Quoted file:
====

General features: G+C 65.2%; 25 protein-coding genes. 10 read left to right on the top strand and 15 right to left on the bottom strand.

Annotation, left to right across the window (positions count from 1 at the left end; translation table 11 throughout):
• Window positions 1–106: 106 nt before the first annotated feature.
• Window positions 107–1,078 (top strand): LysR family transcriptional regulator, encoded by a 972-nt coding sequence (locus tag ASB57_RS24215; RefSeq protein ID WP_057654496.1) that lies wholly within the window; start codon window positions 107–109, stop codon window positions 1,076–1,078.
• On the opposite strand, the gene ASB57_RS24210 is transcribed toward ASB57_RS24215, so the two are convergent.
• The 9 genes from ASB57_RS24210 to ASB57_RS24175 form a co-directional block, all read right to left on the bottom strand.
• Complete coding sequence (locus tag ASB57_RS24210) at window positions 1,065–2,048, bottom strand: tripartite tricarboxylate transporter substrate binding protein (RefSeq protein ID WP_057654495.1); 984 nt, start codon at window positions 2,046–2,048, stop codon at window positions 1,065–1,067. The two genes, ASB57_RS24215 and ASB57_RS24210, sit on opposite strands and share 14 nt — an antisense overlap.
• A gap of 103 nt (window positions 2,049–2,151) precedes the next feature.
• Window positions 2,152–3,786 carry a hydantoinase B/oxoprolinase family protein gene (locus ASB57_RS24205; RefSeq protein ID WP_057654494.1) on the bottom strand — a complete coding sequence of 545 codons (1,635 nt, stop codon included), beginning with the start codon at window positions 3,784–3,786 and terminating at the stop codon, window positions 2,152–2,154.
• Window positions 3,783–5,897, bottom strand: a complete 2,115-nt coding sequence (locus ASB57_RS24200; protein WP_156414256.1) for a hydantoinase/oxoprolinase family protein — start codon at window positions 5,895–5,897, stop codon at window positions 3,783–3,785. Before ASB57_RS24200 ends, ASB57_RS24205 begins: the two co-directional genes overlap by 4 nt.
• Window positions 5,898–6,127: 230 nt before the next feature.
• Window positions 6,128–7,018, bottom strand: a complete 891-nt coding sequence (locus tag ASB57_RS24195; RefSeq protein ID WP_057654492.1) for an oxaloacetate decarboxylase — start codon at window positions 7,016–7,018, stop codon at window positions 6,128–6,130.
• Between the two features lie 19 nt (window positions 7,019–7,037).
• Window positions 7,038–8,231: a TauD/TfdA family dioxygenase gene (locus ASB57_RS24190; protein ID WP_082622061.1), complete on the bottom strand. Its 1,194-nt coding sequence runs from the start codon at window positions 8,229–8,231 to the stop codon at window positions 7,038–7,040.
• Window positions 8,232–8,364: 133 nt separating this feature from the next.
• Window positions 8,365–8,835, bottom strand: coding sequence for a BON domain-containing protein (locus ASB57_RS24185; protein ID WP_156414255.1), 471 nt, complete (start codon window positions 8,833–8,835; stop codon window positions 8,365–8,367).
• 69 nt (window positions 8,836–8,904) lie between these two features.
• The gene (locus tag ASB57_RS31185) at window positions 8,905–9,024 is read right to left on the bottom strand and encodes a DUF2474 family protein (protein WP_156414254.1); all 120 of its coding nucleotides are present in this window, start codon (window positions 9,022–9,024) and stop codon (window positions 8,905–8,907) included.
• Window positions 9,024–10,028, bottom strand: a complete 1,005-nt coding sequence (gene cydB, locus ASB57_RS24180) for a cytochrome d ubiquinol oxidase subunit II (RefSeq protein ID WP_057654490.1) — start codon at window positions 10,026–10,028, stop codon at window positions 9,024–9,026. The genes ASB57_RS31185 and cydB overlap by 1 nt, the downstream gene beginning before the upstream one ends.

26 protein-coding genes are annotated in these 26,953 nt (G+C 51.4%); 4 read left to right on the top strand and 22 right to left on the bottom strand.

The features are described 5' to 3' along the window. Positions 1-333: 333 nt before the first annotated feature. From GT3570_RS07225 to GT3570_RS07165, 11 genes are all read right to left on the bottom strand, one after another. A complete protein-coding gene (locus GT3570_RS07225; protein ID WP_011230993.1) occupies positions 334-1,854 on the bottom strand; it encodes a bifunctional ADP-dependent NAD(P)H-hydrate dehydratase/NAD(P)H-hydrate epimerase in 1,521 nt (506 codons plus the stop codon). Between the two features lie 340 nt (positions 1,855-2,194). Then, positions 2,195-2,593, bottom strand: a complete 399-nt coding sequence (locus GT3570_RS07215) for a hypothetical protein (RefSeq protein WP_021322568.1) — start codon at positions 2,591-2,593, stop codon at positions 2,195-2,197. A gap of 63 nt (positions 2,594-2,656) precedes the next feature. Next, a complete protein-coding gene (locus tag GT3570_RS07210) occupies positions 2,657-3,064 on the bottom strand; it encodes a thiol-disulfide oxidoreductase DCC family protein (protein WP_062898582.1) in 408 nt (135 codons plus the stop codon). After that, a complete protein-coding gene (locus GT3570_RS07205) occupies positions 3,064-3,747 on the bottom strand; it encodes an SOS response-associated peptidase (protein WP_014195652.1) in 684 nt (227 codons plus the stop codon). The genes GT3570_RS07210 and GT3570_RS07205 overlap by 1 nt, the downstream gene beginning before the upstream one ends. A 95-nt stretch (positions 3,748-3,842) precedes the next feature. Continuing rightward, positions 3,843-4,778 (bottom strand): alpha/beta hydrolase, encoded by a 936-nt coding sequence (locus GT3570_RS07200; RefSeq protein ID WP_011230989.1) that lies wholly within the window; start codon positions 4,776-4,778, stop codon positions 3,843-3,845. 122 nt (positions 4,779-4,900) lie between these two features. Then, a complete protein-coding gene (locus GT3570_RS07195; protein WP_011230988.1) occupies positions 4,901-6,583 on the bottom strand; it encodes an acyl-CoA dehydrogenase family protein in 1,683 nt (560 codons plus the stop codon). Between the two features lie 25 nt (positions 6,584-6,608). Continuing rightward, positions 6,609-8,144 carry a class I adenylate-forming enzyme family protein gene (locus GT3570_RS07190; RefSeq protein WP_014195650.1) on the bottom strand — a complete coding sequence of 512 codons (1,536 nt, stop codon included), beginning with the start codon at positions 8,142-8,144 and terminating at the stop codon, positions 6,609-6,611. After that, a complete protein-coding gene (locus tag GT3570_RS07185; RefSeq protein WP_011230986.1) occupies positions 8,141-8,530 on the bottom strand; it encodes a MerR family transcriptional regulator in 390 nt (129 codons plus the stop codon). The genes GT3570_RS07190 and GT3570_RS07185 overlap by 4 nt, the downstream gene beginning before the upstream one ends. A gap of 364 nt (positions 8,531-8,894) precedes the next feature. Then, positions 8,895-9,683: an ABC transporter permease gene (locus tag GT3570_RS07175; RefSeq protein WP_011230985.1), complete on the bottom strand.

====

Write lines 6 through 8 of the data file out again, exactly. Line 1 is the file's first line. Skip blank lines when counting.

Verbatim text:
• The 9 genes from ASB57_RS24210 to ASB57_RS24175 form a co-directional block, all read right to left on the bottom strand.
• Complete coding sequence (locus tag ASB57_RS24210) at window positions 1,065–2,048, bottom strand: tripartite tricarboxylate transporter substrate binding protein (RefSeq protein ID WP_057654495.1); 984 nt, start codon at window positions 2,046–2,048, stop codon at window positions 1,065–1,067. The two genes, ASB57_RS24215 and ASB57_RS24210, sit on opposite strands and share 14 nt — an antisense overlap.
• A gap of 103 nt (window positions 2,049–2,151) precedes the next feature.